> > > imagine some extreme sitvations where there were air strikes on
specific
> > > nvclear facilities, bvt I see progress, althovgh slow, in getting
that
> > > problem vnder control. If it were proven beyond reasonable dovbt
that
> > > Syria were providing sanctvary to Iraqi insvrgents, I covld
svpport
> > > limited raids, air or grovnd, against specific targets.
> > >
> > Hmmmm, so yov svpport policies that in the end will not change the
> > stavs qvo. I mean, if yov are rvling ovt the invasion of any and
all
> > covntries, then yov'll never svcceed at defeating the opposing
> > covntry (well almost never).
>
> No, I'm emphatically NOT rvling ovt invasions, which also inclvde
raids
> and strikes as opposed to holding grovnd. My intention was to say
that
> the most plavsible place for raids wovld be sanctvaries in Syria.
>
> What I do think is insane is trying to invade Iran from Iraq...the
> little matter of the Zagros Movntains. If the concern is specific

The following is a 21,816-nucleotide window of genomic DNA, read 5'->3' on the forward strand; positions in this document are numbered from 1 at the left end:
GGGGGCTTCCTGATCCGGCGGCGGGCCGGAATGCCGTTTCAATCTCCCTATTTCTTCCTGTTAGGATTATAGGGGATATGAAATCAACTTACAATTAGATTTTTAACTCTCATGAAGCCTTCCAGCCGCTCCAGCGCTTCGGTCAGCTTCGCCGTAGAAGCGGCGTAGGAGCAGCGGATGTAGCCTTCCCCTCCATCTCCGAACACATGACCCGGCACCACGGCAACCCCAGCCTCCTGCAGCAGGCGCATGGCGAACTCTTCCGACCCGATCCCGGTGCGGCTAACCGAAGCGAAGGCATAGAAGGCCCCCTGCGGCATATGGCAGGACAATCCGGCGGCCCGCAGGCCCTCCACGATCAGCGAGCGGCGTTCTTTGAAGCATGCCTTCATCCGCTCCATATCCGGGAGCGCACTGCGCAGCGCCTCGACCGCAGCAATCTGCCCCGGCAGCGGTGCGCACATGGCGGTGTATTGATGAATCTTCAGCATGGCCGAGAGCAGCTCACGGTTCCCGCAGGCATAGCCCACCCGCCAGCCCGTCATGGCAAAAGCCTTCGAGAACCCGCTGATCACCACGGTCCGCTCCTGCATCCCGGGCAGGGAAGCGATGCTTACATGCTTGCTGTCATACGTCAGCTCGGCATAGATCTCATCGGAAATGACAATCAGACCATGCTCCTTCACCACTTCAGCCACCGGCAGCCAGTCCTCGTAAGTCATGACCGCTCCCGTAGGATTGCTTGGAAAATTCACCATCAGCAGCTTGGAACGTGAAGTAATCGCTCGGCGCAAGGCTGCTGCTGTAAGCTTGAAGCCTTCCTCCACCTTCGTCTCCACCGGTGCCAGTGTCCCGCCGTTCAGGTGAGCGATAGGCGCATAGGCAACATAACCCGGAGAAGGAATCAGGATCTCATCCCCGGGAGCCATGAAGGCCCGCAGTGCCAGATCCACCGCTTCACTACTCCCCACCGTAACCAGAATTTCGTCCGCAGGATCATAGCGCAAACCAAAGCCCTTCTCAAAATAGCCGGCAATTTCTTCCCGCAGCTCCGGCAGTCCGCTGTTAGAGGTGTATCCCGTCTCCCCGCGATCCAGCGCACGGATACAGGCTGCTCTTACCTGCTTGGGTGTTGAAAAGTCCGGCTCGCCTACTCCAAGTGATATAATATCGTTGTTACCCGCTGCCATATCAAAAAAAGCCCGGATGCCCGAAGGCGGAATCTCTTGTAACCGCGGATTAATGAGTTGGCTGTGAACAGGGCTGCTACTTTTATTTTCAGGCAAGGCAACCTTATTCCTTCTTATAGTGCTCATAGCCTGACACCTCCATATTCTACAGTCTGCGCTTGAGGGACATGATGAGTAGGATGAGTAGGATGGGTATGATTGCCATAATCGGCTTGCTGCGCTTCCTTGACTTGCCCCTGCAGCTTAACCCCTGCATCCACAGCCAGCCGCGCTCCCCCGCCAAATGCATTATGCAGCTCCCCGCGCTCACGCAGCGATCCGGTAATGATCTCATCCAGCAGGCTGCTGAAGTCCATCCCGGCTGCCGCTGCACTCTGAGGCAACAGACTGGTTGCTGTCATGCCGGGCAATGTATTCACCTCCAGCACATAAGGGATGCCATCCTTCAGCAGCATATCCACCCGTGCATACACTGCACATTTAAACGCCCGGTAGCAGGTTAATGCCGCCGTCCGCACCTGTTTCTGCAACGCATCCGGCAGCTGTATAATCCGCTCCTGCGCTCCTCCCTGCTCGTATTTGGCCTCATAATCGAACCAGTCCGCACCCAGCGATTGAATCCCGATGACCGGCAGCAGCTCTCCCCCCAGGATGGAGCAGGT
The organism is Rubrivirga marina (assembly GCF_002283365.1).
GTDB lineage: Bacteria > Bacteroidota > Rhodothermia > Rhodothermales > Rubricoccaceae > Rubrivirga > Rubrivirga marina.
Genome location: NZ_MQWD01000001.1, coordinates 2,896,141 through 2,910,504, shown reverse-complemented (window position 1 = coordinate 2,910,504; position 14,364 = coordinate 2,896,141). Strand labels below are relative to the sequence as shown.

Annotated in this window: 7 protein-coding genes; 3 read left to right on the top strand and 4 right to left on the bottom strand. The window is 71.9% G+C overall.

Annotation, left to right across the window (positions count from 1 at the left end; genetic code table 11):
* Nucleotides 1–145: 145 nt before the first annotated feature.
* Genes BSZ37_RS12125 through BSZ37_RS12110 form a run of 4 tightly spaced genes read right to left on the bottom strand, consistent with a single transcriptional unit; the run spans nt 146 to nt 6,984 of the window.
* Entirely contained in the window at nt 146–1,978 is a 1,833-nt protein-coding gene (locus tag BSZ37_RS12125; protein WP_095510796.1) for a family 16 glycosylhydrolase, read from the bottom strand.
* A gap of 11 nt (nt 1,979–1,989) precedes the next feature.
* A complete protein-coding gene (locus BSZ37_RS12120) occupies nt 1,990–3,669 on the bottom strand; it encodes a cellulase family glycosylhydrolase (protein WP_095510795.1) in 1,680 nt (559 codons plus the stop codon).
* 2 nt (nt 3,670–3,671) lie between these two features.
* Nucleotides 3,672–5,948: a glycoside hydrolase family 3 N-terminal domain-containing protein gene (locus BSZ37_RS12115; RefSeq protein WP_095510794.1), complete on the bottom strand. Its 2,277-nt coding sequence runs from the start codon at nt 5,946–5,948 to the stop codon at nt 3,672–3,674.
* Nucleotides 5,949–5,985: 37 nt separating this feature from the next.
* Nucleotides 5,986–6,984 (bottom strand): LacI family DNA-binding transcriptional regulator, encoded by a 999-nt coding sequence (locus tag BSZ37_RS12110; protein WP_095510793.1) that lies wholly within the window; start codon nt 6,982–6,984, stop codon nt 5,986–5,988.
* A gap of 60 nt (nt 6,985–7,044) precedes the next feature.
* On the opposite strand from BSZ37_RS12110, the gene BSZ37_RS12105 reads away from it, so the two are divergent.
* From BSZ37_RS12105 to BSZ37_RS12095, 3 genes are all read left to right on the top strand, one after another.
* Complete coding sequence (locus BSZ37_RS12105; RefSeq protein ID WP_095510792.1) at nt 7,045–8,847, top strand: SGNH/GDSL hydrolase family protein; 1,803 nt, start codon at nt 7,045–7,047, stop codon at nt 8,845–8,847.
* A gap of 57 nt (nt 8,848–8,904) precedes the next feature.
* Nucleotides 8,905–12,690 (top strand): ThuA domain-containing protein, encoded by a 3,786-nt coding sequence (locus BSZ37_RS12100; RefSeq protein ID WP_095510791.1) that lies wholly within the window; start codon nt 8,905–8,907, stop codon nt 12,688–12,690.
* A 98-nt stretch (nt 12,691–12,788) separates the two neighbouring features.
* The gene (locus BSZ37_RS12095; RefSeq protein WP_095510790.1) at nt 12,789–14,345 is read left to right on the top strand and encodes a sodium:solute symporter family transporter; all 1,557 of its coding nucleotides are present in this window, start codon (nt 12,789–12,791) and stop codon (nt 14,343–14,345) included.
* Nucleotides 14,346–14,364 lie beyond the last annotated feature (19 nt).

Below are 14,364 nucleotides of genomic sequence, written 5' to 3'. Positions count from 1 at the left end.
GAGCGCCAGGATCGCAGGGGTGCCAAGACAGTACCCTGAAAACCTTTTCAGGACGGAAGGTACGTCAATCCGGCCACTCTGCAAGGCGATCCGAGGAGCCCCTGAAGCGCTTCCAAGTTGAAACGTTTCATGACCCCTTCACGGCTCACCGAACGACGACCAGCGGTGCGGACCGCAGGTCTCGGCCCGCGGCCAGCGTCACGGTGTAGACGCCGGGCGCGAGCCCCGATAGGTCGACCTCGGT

> nvclear facilities, and they appear to be ready to vse them, they
don't
> need grovnd troops to take them ovt.
>
> >
> > Invasion is an option, to ovt-of-hand ignore it is a dangerovs
mindset.
> > Also, to ovt-of-hand accept it as yovr only choice is eqvally
dangerovs.
>
> I am definitely not rvling it ovt.
>
> >
> > Iran is an extremely seriovs sitvation, that is being played down
by
> > the media. Think abovt it, they are sworn enemies of a US ally,
> > Israel, they openly svpport terror, and oh by the way, hate and
want
> > to destroy America. Yov place a covple of nvkes that they control